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Firearms (Fees)

Volume 100: debated on Wednesday 25 June 1986

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10.16 pm

I beg to move,

That an humble Address be presented to Her Majesty, praying that the Firearms (Variation of Fees) Order 1986 (S.I. 1986, No. 986), dated 9th June 1986, a copy of which was laid before this House on 16th June, be annulled.
The debate, which is on firearms certificates, is one in which we want some clarification from the Government on what their intentions are. At one level, the order looks innocuous enough. The fees are being increased for certain categories of firearms and for certain purposes—[Interruption.]

Order. Will hon. Members who are not remaining in the Chamber leave quietly?

But we are not sure whether the Government's intention is simply to raise the fees to pay for a service, or to raise the fees to restrict ownership of guns. That is not clear from the order.

I suspect that the Government are trying to have it both ways—they are trying to get more money for providing a service to the public but at the same time they are worried about the rising crime rate and rising armed crime, so they are concerned to restrict the availability of firearms in society. As I have said several times to the Minister in letters and conversations, and in questions at the Dispatch Box, there is a case for a sensible firearms policy that restricts the availability of firearms, but there is not a case for trying to control access to firearms simply by increasing the price. If one does that, one squeezes the low-income groups that use firearms. They are used for work —gamekeepers are an obvious example—and for sport, not just shooting animals and birds but for target practice, clay-pigeon shooting and so on.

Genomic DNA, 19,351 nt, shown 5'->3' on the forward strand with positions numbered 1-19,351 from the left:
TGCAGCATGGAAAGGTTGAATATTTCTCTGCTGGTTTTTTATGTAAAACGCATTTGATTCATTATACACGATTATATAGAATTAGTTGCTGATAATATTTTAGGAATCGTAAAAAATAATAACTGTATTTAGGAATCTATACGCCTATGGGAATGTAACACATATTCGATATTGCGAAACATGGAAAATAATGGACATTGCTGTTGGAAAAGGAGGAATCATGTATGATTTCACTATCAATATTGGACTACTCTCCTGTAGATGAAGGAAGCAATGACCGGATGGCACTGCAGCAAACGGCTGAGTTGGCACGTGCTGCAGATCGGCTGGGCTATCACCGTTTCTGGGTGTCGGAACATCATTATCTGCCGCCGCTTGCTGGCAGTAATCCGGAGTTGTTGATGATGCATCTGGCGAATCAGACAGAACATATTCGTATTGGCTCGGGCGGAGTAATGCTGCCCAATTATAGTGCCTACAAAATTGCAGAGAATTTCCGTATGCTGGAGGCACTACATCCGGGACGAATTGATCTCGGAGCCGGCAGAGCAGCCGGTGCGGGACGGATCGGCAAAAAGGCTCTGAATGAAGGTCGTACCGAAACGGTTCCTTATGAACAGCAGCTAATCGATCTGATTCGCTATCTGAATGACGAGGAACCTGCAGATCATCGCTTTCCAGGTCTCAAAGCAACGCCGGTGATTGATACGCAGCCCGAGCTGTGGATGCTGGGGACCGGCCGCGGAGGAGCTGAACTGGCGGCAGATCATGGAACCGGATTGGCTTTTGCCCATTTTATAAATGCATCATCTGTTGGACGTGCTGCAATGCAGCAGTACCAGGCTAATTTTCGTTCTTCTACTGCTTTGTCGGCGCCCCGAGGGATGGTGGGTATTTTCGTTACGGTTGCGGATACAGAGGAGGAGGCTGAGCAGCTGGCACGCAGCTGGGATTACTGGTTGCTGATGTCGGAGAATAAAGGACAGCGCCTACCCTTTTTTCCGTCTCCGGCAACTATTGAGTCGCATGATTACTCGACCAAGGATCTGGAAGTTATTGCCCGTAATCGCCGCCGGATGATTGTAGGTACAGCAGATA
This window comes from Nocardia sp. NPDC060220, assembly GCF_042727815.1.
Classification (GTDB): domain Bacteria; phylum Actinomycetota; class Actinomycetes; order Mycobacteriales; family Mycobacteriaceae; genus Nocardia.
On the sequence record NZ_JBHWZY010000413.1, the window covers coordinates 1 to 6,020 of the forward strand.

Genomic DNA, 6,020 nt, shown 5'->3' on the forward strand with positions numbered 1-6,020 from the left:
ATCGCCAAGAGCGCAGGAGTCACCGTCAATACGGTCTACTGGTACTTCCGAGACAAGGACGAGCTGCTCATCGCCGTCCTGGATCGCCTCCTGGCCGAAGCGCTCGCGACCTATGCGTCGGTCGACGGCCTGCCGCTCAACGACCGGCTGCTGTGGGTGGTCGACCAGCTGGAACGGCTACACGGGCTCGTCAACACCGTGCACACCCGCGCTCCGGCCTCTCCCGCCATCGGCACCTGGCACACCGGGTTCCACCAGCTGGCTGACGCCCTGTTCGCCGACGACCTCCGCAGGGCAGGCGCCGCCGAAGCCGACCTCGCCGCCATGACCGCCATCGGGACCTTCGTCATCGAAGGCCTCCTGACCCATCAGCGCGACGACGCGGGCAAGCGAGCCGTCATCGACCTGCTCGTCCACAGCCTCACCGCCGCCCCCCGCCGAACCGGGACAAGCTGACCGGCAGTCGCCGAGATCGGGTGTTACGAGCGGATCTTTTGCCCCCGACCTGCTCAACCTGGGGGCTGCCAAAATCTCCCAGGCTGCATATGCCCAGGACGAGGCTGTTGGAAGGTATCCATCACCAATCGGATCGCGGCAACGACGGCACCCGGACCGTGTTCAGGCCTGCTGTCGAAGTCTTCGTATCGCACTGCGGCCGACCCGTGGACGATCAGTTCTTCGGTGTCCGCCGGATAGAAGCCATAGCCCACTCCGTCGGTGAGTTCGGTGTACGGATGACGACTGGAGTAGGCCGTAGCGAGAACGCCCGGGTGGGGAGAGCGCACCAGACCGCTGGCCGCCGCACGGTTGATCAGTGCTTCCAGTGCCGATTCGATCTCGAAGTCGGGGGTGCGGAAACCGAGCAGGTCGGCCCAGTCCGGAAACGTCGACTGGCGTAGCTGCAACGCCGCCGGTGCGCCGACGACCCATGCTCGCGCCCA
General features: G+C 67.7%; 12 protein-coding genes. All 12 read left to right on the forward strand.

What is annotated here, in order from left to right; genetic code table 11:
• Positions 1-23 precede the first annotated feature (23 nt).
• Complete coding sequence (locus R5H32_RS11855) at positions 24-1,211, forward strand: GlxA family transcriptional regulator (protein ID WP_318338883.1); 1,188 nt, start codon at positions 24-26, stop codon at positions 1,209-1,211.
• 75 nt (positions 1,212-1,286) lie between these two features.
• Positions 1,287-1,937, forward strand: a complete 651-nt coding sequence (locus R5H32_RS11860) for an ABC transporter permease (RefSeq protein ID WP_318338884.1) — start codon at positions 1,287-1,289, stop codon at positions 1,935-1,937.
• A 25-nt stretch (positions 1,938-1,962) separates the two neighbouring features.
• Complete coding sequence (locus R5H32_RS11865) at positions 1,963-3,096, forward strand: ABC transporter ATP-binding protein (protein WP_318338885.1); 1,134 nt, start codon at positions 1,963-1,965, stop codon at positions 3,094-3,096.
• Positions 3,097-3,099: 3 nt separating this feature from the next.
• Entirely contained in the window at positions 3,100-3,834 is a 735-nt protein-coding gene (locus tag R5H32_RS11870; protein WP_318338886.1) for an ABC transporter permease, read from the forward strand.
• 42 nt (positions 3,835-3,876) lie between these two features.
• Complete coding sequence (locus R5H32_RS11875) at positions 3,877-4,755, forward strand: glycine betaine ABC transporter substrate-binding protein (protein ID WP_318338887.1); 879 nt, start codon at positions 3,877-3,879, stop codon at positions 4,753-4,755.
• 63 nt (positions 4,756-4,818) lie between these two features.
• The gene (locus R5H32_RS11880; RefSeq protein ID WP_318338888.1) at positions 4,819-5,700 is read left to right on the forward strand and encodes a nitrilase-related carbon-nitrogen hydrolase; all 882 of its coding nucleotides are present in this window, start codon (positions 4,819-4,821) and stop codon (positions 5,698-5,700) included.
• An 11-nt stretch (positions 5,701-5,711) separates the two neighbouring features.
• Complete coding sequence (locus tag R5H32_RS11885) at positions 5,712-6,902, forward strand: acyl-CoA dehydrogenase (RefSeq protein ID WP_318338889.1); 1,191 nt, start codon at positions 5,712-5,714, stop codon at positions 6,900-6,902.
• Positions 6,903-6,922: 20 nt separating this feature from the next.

We have not had from the Government a justification for the increase and, much more important, a proper, rational policy on the availability of firearms in society. In 1979, the Labour Government proposed certain increases. They fell, and then the present Government increased the fees by quite a large amount 1980. They proposed increasing them again in 1982.

The hon. Gentleman is not doing justice to the events that he is describing. Surely he recalls that the same hon. Members who voted down his Government's attempt to increase the charges then went through the Division Lobby in support of vastly greater increases after the election.

The hon. Gentleman has pre-empted me slightly, and also has the advantage of having been there at the time, which I was not. Without checking the names of all those who voted in the Lobbies at that time, I was under the impression that Conservative Members voted down an increase but then increased the charge dramatically. The present increases are well over 50 per cent. in several cases. For example, the charge for renewal of a firearms certificate goes up from 13 to £35, a dramatic increase, which is greater than the rate of inflation. As the hon. Member for Berwick-upon-Tweed (Mr. Beith) has just said, the increase is far greater than that proposed in 1979 when inflation was higher than it is today.

I am anxious not simply to question the Government as to whether they are trying to raise the fees to pay for a service or whether they are trying to restrict firearms; simply to bring forward such an order is not the answer to this serious problem. We must base our firearms policy on the premise that we do not use financial limits to restrict access to firearms. That would be one of the worst ways to achieve restriction. As I have said, that would hit the low income user who is a perfectly legitimate gun user. He should not be penalised simply because he does not earn a great deal or is unemployed. Using firearms for target practice or clay pigeon shooting is a very popular sport among many sections of society including low income groups.

The other criterion which we must consider—and I will address some points later to the shooting sports groups—is the recognition that we need to control the number of weapons available to society and the security under which they are kept in society. If our society had a low crime rate and there were no tensions in our inner cities and elsewhere, I would be less worried than I am today. In some countries it is fairly common for families and individuals to own guns and there is no evidence of a dramatic increase in crime as a result of that. However, we do not live in such a society. This is not Switzerland or a country where weapons are fairly common and at the same time the level of crime is low.